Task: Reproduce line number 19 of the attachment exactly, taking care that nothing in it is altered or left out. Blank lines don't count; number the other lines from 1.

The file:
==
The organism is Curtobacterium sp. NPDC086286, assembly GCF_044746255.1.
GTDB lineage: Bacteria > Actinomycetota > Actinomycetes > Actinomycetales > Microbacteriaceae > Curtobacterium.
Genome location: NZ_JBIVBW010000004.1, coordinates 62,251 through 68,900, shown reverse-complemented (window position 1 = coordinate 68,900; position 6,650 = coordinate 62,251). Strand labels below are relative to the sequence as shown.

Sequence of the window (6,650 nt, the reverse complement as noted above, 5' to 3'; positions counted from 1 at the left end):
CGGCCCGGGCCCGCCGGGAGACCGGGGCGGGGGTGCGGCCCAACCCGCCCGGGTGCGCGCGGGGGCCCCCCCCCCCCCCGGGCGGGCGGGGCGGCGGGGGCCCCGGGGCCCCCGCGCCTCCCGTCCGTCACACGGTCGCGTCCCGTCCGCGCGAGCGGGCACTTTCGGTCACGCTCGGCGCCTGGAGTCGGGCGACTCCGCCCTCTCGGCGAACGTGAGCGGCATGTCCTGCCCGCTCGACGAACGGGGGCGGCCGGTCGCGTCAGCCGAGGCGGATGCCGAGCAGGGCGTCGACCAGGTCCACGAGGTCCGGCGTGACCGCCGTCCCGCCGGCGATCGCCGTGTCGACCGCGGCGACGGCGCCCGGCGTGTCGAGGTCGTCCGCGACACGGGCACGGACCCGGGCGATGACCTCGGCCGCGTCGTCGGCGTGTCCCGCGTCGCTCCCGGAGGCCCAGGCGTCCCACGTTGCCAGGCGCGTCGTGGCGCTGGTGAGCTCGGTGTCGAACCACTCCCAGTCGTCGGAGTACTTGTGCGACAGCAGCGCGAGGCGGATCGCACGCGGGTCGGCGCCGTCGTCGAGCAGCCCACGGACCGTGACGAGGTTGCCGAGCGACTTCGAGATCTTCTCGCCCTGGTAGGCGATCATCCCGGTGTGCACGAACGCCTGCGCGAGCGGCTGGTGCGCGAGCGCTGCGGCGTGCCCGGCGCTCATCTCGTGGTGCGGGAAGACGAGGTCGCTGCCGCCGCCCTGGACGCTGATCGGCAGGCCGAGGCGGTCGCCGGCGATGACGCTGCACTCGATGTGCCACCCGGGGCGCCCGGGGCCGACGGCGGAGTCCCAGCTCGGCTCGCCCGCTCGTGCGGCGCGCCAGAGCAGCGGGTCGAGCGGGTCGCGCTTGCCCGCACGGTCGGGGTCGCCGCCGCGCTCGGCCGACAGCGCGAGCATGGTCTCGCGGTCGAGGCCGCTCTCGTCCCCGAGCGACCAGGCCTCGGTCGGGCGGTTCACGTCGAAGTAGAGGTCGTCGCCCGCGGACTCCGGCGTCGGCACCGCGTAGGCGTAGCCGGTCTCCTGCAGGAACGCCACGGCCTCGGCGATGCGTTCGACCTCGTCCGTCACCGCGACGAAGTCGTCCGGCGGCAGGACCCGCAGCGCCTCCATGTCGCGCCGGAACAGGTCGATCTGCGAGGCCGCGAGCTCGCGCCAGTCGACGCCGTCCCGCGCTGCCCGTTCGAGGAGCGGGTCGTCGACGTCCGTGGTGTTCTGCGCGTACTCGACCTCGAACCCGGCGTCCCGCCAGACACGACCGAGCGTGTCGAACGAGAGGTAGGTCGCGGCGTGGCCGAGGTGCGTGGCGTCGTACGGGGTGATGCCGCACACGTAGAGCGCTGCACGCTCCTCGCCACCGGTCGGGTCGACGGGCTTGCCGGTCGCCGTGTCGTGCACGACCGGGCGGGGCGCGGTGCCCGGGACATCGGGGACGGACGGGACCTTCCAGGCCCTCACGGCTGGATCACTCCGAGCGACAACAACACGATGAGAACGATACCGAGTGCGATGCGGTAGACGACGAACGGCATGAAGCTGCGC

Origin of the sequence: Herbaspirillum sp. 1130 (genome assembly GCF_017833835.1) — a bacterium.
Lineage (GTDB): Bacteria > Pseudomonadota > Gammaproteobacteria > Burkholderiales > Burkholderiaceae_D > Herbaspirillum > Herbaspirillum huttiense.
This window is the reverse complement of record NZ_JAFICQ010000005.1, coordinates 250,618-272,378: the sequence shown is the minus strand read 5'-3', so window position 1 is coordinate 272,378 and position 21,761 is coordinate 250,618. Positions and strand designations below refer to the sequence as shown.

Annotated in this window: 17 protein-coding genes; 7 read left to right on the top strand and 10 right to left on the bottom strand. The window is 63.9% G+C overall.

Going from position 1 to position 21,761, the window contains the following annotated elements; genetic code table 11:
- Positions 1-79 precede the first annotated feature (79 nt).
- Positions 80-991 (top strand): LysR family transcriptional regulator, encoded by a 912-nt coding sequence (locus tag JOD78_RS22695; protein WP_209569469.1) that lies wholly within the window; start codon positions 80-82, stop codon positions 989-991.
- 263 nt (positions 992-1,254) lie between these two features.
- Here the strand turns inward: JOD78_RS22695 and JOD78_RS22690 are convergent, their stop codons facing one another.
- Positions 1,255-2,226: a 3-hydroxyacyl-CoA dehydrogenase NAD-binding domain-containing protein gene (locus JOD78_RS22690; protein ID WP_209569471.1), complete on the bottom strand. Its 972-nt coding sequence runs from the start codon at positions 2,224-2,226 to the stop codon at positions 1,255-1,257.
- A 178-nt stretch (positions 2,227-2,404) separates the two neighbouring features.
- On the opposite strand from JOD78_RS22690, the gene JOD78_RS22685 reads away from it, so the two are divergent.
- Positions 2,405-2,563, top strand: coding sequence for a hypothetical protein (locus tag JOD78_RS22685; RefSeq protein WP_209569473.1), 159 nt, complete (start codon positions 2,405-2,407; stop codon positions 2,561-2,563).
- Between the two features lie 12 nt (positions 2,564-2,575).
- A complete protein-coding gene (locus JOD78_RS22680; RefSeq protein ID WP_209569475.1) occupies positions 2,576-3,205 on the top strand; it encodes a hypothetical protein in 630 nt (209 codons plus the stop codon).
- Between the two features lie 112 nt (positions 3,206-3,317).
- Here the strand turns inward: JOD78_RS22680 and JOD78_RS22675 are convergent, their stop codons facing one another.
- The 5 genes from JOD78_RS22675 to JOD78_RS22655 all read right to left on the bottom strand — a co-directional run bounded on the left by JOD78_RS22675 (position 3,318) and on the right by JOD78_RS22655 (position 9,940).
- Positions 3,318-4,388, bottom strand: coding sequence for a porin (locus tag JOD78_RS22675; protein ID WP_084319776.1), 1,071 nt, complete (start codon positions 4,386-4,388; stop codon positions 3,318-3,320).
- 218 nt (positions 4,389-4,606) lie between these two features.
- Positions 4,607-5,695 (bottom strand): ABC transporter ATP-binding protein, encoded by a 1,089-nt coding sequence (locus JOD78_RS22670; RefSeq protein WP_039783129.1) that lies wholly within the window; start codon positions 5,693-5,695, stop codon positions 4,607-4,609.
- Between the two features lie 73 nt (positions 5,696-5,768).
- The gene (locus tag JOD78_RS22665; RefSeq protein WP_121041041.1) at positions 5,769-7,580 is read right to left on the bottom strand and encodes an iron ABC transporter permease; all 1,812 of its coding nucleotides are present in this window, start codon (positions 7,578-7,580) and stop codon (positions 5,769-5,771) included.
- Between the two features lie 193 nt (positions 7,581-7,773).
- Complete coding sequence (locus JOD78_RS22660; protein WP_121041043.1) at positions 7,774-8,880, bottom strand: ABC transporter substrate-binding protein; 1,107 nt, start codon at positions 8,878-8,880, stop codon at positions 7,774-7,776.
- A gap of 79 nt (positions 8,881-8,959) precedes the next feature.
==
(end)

- Between the two features lie 12 nt (positions 2,564-2,575).